m. 15 Sep 1747
Facts and Events
Confusion with Shawnee leader Blujacket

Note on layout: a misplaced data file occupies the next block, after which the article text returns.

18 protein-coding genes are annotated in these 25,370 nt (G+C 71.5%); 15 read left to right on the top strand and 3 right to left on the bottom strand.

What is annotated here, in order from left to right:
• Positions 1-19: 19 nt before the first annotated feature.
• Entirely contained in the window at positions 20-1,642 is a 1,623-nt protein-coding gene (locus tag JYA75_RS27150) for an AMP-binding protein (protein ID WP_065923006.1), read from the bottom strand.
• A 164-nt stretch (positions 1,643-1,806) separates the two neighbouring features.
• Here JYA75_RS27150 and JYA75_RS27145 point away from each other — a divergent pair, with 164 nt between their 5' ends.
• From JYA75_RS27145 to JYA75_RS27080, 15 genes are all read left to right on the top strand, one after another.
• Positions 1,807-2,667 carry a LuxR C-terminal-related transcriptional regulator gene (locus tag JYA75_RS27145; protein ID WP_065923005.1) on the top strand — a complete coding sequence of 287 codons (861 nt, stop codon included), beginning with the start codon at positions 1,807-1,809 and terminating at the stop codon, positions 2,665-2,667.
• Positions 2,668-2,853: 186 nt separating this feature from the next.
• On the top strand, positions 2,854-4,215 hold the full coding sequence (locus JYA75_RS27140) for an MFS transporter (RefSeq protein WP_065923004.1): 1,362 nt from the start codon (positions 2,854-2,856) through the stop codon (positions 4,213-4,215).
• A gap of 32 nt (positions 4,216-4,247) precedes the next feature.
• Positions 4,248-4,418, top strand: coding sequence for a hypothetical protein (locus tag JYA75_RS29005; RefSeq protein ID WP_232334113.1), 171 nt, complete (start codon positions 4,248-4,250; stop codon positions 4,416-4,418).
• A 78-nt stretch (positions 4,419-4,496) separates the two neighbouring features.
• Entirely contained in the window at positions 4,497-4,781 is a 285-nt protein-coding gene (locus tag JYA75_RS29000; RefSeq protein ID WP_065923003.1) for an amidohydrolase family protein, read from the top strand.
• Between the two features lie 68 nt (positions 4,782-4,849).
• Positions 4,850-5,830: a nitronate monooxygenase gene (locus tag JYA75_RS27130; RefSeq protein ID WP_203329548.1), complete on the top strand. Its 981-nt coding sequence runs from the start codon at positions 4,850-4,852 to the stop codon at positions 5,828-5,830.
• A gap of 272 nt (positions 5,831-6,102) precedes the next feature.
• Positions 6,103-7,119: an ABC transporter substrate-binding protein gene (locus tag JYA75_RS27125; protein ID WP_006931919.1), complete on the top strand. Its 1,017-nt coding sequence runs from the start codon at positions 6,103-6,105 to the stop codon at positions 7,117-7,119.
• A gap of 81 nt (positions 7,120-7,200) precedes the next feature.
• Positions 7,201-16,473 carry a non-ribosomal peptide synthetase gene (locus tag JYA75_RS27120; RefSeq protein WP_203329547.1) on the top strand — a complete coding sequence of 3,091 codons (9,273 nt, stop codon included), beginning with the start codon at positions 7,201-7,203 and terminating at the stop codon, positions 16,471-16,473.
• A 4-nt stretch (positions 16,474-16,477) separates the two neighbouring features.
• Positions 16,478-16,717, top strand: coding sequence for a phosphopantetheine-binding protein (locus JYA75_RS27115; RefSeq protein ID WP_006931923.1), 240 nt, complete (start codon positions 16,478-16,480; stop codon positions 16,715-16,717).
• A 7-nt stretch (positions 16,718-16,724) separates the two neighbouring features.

Little is known of Blue Jacket's early life. He first appears in written historical records in 1773, when he was already a grown man and a war chief. In that year, a British missionary visited the Shawnee villages on the Scioto River and recorded the location of Blue Jacket's Town on Deer Creek (present Ross County, Ohio). Later a story spread that he was in fact a European settler named Marmaduke Van Swearingen, who had been captured and adopted by Shawnees in the 1770s, around the time of the American Revolutionary War. This story, popularized in historical novels written by Allan W. Eckert in the late 1960s, remains well known in Ohio, where an outdoor drama celebrating the life of the white Indian chief was performed yearly in Xenia, Ohio from 1981 until 2007. Despite the persistence of this tale, many have questioned its authenticity. Historians such as Reginald Horsman, Helen Hornbeck Tanner, and Blue Jacket biographer John Sugden have argued that the known historical facts about Blue Jacket and Van Swearingen make it unlikely that they were the same person. The historical record indicates that Blue Jacket was much older than Marmaduke Van Swearingen and was already an established chief by the time that Van Swearingen was supposedly captured. Furthermore, no one who personally knew Blue Jacket left any records referring to him as a white man. According to Sugden, Blue Jacket was undoubtedly a Shawnee by birth. DNA testing of the descendants of Blue Jacket and Van Swearingen has given additional support to the argument that Blue Jacket was not Van Swearingen. After an initial test in 2000, results of a DNA test using updated equipment and techniques was published in the September 2006 edition of The Ohio Journal of Science. The researchers tested DNA samples from four men descended from Charles Swearingen, Blue Jacket's supposed brother, and six who are descended from Blue Jacket's son George Blue-Jacket. The DNA from the two families did not match, and so the study concluded that the famous Shawnee war chief was in fact a Native American and that the popular story surrounding his relatedness to Dutch settlers is without merit. Read Bluejacket's Wikipedia entry for updates on research on the Swearingen/Bluejacket confusion.